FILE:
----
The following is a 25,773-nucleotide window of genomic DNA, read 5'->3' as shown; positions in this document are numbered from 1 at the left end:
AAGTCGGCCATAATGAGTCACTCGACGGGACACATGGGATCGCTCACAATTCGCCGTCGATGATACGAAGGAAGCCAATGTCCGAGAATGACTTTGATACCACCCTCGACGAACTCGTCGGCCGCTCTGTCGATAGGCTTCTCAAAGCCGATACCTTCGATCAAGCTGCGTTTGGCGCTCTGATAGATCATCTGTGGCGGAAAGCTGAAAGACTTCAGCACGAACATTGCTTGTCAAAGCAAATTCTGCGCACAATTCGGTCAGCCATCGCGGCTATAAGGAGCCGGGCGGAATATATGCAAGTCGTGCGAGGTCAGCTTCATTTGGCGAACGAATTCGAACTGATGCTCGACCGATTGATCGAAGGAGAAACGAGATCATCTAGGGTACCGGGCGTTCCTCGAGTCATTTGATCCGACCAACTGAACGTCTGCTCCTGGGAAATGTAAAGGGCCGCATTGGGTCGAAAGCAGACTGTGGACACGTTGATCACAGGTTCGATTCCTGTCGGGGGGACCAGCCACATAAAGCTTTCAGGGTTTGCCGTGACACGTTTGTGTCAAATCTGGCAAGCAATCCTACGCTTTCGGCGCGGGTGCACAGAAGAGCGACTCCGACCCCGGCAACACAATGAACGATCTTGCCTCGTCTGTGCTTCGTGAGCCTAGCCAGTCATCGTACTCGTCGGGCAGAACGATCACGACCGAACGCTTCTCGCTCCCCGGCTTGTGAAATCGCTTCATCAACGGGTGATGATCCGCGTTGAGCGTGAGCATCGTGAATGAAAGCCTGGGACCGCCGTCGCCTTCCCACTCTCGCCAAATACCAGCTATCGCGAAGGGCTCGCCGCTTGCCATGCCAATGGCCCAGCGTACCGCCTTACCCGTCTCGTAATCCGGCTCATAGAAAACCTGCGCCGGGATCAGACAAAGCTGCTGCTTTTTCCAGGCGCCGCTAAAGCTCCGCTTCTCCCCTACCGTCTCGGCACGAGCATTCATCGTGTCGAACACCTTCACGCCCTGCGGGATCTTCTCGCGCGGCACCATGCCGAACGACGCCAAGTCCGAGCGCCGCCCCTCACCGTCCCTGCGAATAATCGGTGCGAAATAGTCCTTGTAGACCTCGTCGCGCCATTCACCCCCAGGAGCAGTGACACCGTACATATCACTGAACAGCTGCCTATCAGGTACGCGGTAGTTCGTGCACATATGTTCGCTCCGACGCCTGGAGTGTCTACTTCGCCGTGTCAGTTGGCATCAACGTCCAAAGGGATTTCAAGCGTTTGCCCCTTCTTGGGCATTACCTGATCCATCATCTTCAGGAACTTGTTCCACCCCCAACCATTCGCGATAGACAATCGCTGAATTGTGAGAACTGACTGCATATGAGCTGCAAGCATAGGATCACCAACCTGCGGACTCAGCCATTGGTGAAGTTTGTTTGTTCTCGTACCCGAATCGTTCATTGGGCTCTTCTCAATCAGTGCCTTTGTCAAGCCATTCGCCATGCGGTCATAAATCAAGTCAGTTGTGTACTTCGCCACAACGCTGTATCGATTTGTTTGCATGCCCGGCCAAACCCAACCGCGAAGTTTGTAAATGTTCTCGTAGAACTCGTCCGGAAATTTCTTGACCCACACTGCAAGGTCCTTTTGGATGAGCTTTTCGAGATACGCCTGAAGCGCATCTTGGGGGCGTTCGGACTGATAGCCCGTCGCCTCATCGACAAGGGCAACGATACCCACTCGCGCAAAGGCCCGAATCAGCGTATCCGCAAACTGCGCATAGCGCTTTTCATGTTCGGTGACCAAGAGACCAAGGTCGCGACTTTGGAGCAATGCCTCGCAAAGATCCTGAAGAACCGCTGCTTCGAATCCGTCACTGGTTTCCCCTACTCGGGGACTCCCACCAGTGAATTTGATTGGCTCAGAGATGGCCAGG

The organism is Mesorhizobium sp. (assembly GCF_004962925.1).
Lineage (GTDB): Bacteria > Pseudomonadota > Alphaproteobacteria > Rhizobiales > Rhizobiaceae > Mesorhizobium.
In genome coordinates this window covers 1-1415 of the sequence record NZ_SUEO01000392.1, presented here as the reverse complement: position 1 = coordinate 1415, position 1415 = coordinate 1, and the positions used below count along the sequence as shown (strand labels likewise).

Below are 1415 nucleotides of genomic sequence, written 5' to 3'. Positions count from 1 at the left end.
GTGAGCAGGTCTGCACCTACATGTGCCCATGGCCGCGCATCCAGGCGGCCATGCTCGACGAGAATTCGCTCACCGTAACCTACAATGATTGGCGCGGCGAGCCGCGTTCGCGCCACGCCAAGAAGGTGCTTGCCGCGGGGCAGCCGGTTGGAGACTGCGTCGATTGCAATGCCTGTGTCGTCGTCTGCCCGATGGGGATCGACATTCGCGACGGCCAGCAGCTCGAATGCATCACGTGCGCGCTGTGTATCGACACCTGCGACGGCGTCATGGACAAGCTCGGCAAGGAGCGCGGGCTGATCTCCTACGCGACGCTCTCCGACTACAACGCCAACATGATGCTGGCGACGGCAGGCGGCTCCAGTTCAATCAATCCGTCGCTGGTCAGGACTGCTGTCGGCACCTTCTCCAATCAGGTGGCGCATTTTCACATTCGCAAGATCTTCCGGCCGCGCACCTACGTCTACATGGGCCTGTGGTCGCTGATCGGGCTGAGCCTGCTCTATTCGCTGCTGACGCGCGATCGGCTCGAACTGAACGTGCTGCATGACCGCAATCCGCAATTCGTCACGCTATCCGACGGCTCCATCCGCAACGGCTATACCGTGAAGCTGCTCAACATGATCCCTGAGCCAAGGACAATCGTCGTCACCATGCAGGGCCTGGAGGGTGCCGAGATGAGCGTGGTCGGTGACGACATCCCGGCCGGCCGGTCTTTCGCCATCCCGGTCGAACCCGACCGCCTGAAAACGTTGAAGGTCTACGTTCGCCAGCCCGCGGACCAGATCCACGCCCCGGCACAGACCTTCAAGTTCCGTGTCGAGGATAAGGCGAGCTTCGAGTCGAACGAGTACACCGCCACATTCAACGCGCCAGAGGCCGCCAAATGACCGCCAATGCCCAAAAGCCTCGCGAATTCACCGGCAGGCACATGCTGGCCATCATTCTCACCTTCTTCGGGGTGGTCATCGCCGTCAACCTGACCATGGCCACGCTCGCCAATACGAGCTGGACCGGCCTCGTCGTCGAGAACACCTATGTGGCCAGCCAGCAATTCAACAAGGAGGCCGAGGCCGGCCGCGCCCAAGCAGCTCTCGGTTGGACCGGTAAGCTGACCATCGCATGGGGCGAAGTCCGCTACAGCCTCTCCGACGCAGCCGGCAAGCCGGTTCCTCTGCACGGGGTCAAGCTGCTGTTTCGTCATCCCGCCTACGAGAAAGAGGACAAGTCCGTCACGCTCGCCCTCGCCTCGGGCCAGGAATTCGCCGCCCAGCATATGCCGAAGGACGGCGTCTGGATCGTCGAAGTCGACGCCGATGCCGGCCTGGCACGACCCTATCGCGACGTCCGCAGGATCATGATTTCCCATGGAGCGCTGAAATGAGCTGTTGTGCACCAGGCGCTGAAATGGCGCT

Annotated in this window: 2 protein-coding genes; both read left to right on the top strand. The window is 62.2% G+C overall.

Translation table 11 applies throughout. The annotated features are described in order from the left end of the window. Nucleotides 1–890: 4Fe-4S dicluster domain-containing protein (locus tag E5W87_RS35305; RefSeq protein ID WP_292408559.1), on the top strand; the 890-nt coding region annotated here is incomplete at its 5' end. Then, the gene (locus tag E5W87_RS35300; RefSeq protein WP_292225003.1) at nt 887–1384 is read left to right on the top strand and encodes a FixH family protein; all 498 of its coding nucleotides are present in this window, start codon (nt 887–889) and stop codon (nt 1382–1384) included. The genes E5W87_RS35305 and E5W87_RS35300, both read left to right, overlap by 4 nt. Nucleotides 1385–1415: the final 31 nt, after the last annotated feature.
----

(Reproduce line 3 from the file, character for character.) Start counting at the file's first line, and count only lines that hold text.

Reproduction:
The organism is Mesorhizobium sp. (assembly GCF_004962925.1).